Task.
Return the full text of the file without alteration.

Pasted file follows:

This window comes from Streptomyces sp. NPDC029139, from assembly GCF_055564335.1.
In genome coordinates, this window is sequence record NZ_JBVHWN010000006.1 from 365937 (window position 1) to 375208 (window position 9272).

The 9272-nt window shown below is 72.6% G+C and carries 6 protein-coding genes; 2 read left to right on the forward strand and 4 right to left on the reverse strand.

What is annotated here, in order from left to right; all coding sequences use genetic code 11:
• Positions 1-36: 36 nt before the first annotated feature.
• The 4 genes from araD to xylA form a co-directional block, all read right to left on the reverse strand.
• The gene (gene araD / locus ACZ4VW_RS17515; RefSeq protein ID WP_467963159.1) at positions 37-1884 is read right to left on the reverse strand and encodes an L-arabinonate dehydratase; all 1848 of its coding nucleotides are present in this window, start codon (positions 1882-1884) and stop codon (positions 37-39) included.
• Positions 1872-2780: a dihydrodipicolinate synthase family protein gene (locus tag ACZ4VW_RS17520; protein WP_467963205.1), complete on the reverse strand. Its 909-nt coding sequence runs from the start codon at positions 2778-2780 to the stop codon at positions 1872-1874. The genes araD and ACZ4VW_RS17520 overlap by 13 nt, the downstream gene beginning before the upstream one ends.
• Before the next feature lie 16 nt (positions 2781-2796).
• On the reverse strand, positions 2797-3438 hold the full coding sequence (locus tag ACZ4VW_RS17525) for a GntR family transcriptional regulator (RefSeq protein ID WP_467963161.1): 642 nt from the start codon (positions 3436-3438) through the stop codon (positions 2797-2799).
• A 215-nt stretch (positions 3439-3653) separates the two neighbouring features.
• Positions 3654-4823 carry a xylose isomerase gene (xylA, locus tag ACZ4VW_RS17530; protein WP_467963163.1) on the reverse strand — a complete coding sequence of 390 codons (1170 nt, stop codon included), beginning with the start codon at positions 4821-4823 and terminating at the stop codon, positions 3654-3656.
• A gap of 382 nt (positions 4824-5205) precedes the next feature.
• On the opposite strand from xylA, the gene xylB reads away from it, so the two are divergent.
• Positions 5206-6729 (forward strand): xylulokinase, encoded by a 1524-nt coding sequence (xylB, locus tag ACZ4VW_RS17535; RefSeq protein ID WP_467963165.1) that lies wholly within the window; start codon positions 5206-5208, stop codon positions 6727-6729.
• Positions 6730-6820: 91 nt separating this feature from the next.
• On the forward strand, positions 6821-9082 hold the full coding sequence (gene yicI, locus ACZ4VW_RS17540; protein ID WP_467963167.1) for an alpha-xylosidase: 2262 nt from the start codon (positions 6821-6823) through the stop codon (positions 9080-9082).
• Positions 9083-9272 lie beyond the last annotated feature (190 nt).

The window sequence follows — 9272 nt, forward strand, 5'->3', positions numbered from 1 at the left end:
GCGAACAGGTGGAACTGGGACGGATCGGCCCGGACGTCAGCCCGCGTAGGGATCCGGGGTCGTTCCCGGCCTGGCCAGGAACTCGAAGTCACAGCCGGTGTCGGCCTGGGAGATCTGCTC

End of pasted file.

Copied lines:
This window comes from Streptomyces sp. NPDC029139, from assembly GCF_055564335.1.
In genome coordinates, this window is sequence record NZ_JBVHWN010000006.1 from 365937 (window position 1) to 375208 (window position 9272).

The 9272-nt window shown below is 72.6% G+C and carries 6 protein-coding genes; 2 read left to right on the forward strand and 4 right to left on the reverse strand.

What is annotated here, in order from left to right; all coding sequences use genetic code 11:
• Positions 1-36: 36 nt before the first annotated feature.
• The 4 genes from araD to xylA form a co-directional block, all read right to left on the reverse strand.
• The gene (gene araD / locus ACZ4VW_RS17515; RefSeq protein ID WP_467963159.1) at positions 37-1884 is read right to left on the reverse strand and encodes an L-arabinonate dehydratase; all 1848 of its coding nucleotides are present in this window, start codon (positions 1882-1884) and stop codon (positions 37-39) included.
• Positions 1872-2780: a dihydrodipicolinate synthase family protein gene (locus tag ACZ4VW_RS17520; protein WP_467963205.1), complete on the reverse strand. Its 909-nt coding sequence runs from the start codon at positions 2778-2780 to the stop codon at positions 1872-1874. The genes araD and ACZ4VW_RS17520 overlap by 13 nt, the downstream gene beginning before the upstream one ends.
• Before the next feature lie 16 nt (positions 2781-2796).
• On the reverse strand, positions 2797-3438 hold the full coding sequence (locus tag ACZ4VW_RS17525) for a GntR family transcriptional regulator (RefSeq protein ID WP_467963161.1): 642 nt from the start codon (positions 3436-3438) through the stop codon (positions 2797-2799).
• A 215-nt stretch (positions 3439-3653) separates the two neighbouring features.
• Positions 3654-4823 carry a xylose isomerase gene (xylA, locus tag ACZ4VW_RS17530; protein WP_467963163.1) on the reverse strand — a complete coding sequence of 390 codons (1170 nt, stop codon included), beginning with the start codon at positions 4821-4823 and terminating at the stop codon, positions 3654-3656.
• A gap of 382 nt (positions 4824-5205) precedes the next feature.
• On the opposite strand from xylA, the gene xylB reads away from it, so the two are divergent.
• Positions 5206-6729 (forward strand): xylulokinase, encoded by a 1524-nt coding sequence (xylB, locus tag ACZ4VW_RS17535; RefSeq protein ID WP_467963165.1) that lies wholly within the window; start codon positions 5206-5208, stop codon positions 6727-6729.
• Positions 6730-6820: 91 nt separating this feature from the next.
• On the forward strand, positions 6821-9082 hold the full coding sequence (gene yicI, locus ACZ4VW_RS17540; protein ID WP_467963167.1) for an alpha-xylosidase: 2262 nt from the start codon (positions 6821-6823) through the stop codon (positions 9080-9082).
• Positions 9083-9272 lie beyond the last annotated feature (190 nt).

The window sequence follows — 9272 nt, forward strand, 5'->3', positions numbered from 1 at the left end:
GCGAACAGGTGGAACTGGGACGGATCGGCCCGGACGTCAGCCCGCGTAGGGATCCGGGGTCGTTCCCGGCCTGGCCAGGAACTCGAAGTCACAGCCGGTGTCGGCCTGGGAGATCTGCTC